Their survival meant betterment of the North American ecology but like many other catastrophes, the aftermath was realized only after the incident happened. “The Great Passenger Pigeon Comeback” could drive a whole cloning campaign because if there is a poster baby for the de-extinction experiments. It is the Passenger Pigeon.
6. Tasmanian Tiger
The Tasmanian Tiger is also known as Thylacine. It was driven to extinction by the humans and declared extinct in 1936. The European settlers that made their way into Australia during the 1800s saw the Tasmanian Tiger as a menace and took to bounty hunting to get rid of the pest.
Eventually, the last Thylacine died in captivity like the Passenger Pigeon. Although the animal was no threat to human settlers, its physiology surprised the Europeans much like they were surprised to the extent of uproar by the Platypus.
Its head was like the wolf, its hind was striped like the tiger’s and it had a pouch that faced backwards. The Thylacine was a marsupial and since 1866, scientists have a pup preserved in alcohol, DNA from which can be implanted as per planning into the Tasmanian Devil.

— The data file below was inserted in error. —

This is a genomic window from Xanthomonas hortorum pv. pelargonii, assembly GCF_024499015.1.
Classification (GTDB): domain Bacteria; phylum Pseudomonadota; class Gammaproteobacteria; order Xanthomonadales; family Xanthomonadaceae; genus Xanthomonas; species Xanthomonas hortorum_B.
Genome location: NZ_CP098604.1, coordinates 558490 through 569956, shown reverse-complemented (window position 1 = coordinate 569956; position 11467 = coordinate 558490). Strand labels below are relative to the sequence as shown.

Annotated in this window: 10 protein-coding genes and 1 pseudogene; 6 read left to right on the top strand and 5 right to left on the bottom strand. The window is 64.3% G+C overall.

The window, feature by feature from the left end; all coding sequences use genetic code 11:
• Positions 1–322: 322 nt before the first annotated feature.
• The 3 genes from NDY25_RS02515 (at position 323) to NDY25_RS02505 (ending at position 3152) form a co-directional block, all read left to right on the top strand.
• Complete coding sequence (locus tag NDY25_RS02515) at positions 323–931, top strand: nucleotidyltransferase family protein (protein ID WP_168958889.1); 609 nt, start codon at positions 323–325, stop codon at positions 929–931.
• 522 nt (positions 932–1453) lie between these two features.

5. Moas: an Extinct Species
Today scientists are highly fascinated by the idea of reviving megafauna that was literally pushed to extinction by human beings. The early settlers in New Zealand hunted the Moa birds for food. Their skin and feathers were used in clothing while their bones were changed into jewelry.
The large flightless birds were thus quickly wiped out in the 13th Century. Possibly the humans in those times were not as informed about ecosystems and ecology as the scientists of today.
4. Gastric-brooding Frog